orphans have no such protection, they are especially vulnerable
First try finding a foster feline mother;
breeders, veterinarians and animal shelters may know of nursing
cats in your area. Try calling any "cat people" that you know
for leads as well. Cats will very often feed kittens other
than their own.
If you must feed them yourself before weaning
age, you must devote considerable energy and weeks of constant
care if the kitten is to have a good chance at survival. The
younger the kitten, the more fragile it is. Very young kittens
may not survive without a mother no matter how good the care.
WARMTH AND FIRST AID
As soon as you find an orphaned kitten it
must be protected from becoming chilled. Place it under your
clothes next to your skin. Most of the young kitten's energy
is needed for growth and yelling for more food, so there's
not a lot left over for heat generation. Normally the mother
cat and litter mates would provide a good deal of warmth.
During their first week, kittens should be kept between 88
and 92 degrees F. For the next 2 weeks they still need temperatures
of 80 degrees or so. When they reach 5 weeks or so they can
tolerate a lower room temperature.
If possible, take the kitten to a veterinarian
to be checked out for dehydration and general condition. Kittens
can become dehydrated very quickly without a mom and may need
fluids under the skin. Kittens that are dehydrated from lack
of fluids or diarrhea will have very little energy or appetite,
so this is important to take care of immediately. Stools should
be checked for worms and parasites. The vet can supply a lot
of advice on hand raising kittens as well as needed supplies
so don't skip this step.
When you get the kitten home you must continue
to provide warmth. Find a place in your home that is warm,
draft-free and isolated.
Feeding can be done with an eyedropper or
a nursing bottle (available at the vet). If using the eyedropper
be careful not to force feed the kitten. Let the baby suck
the fluid at its own pace, otherwise you can fill the baby's
lungs with milk and cause pneumonia.
If the baby is old enough to suckle, the
bottle method is best. One company even makes a special kitten
nurser which is designed to keep air bubbles out of the baby's
tummy. The company is Catac ($15 to Kitte Res-Q, Dept. C,
P.O. Box 723, Santa Paula, Ca 93061).
All utensils should be sterilized before
To feed your kitten, place it stomach down
on a towel or other textured surface to which it can cling.
Open its mouth gently with the tip of your finger, then slip
the nipple between its jaws. To prevent air from entering
the kitten's stomach, hold the bottle at a 45-degree angle,
keeping a light pull on the bottle to encourage vigorous sucking.
If a suckling kitten aspirates formula into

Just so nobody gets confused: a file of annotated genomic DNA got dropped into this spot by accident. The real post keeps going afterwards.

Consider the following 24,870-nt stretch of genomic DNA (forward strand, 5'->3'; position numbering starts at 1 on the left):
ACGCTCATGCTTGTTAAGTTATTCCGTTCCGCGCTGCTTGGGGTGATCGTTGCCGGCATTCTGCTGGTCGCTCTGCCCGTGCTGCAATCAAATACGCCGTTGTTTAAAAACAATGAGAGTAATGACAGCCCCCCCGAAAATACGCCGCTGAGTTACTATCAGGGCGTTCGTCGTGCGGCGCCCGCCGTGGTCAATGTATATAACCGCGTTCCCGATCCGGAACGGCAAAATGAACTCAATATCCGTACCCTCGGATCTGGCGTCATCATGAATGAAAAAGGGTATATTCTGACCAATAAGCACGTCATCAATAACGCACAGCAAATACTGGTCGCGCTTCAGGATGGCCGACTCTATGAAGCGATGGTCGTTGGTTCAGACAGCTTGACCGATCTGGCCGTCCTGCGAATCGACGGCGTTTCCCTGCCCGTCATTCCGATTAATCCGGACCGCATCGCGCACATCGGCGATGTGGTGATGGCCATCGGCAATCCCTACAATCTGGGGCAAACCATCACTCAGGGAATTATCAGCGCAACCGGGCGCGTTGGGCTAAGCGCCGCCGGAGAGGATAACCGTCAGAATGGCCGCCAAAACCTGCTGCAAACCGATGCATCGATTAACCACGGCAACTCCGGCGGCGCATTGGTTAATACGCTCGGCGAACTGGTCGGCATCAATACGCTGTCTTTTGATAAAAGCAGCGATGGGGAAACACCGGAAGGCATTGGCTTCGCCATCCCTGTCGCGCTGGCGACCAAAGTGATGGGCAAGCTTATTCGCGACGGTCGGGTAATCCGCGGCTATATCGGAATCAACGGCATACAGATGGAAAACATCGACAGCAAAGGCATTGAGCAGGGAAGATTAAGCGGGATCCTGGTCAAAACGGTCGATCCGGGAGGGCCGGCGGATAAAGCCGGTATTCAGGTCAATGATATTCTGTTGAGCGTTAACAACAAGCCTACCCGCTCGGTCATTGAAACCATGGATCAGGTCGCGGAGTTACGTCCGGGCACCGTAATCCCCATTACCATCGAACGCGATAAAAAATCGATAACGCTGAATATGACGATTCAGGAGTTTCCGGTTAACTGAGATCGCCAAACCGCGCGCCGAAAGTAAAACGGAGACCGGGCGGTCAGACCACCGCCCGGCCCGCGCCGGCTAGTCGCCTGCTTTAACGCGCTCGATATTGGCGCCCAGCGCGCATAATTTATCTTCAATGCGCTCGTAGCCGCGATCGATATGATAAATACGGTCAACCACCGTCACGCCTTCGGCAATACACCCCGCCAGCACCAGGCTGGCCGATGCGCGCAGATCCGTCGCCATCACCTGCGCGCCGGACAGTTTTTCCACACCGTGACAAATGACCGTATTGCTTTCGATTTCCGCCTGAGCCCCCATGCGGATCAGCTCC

its lungs, immediately hold it upside down until the choking
subsides. If the kitten is not strong enough to suckle, seek
veterinary assistance ASAP.
Formula should be warmed to body temperature
and fed to small kittens every 3-4 hours. As they get older
every 6-8 hours will be enough. Check the package for recommended
feeding amounts and feedings per day. A kitten needs approximately
8 ccs of formula per ounce of body weight per day. The
kitten's age determines the number of daily feedings it should
When a kitten has had enough formula, bubbles
will form around its mouth, and its tummy will be rounded.
After each meal, burp the kitten by holding it upright against
you shoulder and patting it lightly on the back.
Do not overfeed kittens, as this can bring
on diarrhea as well as other problems.
AGE IN WEEKS OF KITtEN/ AVG. WEIGHT/ AMOUNT
OF FORMULA/ NUMBER OF FEEDINGS PER DAY
1 week old - 4 ounces / 32 cc / 6
2 weeks old - 7 ounces / 56 cc /
3 weeks old -10 ounces / 80 cc / 3
4 weeks old -13 ounces / 104 cc / 3
5 weeks old - 1 pound / 128 cc / 3
For kittens with a lack of appetite or anemia,
"Pet-Tinic" vitamin/mineral supplement (available at the vet
and pet food stores) will stimulate appetite and rebuild systems.
Follow the directions on the bottle for dosage and give direct
by dropper or add to food.
Kittens should be weighed frequently to
ensure that they are growing properly. You'll soon know if
your orphans are thriving because they will grow at an incredible
The kitten's natural mother takes care of
both ends of her baby. By licking the kitten's abdomen, she
stimulates the bowels and bladder and tidies up the resulting
mess. A surrogate cat mom should gently rub the kitten's abdomen
and bottom with a cotton ball or pad or tissues moistened
with warm water. This stimulates the discharge of waste and
keeps babies clean. Be careful to rub only enough to get them
to expel waste materials. Keep the area clean and watch for
chafing which might indicate that you are rubbing too hard
or not cleaning well enough.
When you feed and clean the kittens, wash
their fur all over with a barely damp towelette using short
stokes as the mother would use. This cleans their fur, teaches
them to clean their fur, and gives them a feeling of attention
If the kittens have diarrhea and become
caked with stool, it is easier on their skin to wash them